Individuals can come in and meet with staff members who’ll assess their specific needs — whether that means simply finding new opportunities to apply to or receiving training or education in order to change careers.
Peachey says CareerSource Tampa Bay has partnerships with local schools and training programs for trades that don’t require degrees.
Similar career resources can be found in communities across the country. The U.S. Department of Labor’s Employment and Training Administration also provides useful information to assist those laid off from a job.
An Uncertain Future
Whether workers stick with retail or adapt to new careers, they will need to adjust to some change.
Green, the retail analyst, says you’ll see a lot of redevelopment to add bowling alleys, movie theaters and sit-down restaurants for shopping centers to weather the retail apocalypse. And the centers will need to add residential components, apartments or townhomes.
But if a struggling mall redevelops the skeleton of a former Sears or Dillard’s into apartments, what does it mean for the retail workers who once stocked shelves in the department stores?
Will the skills picked up in retail easily transfer over to that of a movie ticket-taker or waiter?
And then there’s this statistic: Since 2010, jobs in the warehousing and storage industry have grown 50%. Amazon may be disrupting the retail industry, but it is also adding jobs in other sectors thanks to its distribution centers.
You can fold a cashmere sweater, but can you drive a forklift?
“There will be a lot of people whose job isn’t terribly relevant anymore,” Green says.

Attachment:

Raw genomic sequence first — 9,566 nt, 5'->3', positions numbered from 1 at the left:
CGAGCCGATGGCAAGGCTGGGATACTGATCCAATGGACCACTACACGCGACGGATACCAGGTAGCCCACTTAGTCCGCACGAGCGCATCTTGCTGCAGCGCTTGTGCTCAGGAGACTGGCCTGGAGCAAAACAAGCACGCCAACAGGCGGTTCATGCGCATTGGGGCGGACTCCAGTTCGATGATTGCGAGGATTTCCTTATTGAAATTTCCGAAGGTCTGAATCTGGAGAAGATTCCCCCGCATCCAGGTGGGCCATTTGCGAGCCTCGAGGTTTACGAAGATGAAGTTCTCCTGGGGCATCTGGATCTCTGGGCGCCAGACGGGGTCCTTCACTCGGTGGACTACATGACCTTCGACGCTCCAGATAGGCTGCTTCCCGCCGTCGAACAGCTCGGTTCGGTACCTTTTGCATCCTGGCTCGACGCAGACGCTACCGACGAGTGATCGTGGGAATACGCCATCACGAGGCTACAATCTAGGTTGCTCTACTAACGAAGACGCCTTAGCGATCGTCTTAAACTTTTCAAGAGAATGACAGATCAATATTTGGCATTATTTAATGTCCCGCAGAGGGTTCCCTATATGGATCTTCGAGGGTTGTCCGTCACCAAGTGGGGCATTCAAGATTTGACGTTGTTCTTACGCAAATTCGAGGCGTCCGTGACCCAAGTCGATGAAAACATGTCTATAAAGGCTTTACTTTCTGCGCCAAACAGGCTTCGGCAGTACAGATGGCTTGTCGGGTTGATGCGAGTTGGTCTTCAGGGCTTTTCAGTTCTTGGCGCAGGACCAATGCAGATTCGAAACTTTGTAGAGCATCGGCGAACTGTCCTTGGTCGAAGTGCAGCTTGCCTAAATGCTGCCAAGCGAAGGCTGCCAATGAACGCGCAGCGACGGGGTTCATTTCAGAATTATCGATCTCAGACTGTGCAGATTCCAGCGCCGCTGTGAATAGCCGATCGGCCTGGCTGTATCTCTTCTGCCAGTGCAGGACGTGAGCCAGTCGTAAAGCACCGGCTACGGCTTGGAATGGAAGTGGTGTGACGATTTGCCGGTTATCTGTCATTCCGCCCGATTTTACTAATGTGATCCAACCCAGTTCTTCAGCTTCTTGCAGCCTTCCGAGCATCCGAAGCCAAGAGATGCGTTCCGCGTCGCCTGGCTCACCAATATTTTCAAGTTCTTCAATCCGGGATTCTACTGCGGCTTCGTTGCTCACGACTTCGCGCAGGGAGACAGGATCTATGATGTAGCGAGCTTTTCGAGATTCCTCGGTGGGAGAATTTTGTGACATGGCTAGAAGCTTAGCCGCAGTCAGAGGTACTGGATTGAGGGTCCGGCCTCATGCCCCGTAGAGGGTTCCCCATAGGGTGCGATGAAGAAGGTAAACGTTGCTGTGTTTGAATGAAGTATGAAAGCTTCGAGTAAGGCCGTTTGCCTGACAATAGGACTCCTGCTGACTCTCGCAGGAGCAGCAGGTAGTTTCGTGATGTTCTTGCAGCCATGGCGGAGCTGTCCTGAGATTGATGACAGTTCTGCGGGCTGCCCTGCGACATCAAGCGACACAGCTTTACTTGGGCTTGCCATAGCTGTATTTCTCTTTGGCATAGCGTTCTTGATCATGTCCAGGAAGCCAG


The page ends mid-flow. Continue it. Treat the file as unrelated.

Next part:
Sticking with Retail
The retail industry might be tumultuous for some, but for others, it’s where their future lies.
After working about 30 years in retail, Mike Bagley, of Tampa, decided to try something new.
In September, he got a job working at a local call center but didn’t find that to be the right fit.
“After a while, I just felt a bit frustrated with it all,” says Bagley, 53.
By the beginning of November, Bagley found himself heading back for the retail industry — and back to a familiar role supervising a shop at the Tampa International Airport.
He’d worked as a retail supervisor in newsstands at the airport from 2009 until he was laid off in April. Construction inside the airport had deterred shoppers from entering stores, Bagley says, and business went south.
After he left the airport but before he landed at the call center, Bagley snagged a part-time job with Target that lasted about a month. It was there he realized working for big-box retailers wasn’t exactly for him.
“All you do all day is just stock, stock, stock, stock, stock,” Bagley says. “I just got to a point where I said, ‘You know, this really isn’t that fun.’ I don’t mind working. I love working, don’t get me wrong. But you also want to have a little fun at what you’re doing.”
Bagley looks forward to the new role at the airport because he’ll be supervising a store selling sports memorabilia instead of working at one of the shops selling newspapers, magazines and refreshments. He’s a sports fan — with a passion for soccer in particular.
He says he has no reservations about going back to retail because he’s accustomed to that line of work. Plus, he says there’s a chance he could branch out to working at a retail shop at one of the local sports arenas.
“There are other opportunities than just working at the store at the airport,” Bagley says. “I’m just looking forward to it.”
Nicole Dow is a staff writer at The Penny Hoarder. Alex Mahadevan is a data journalist at The Penny Hoarder.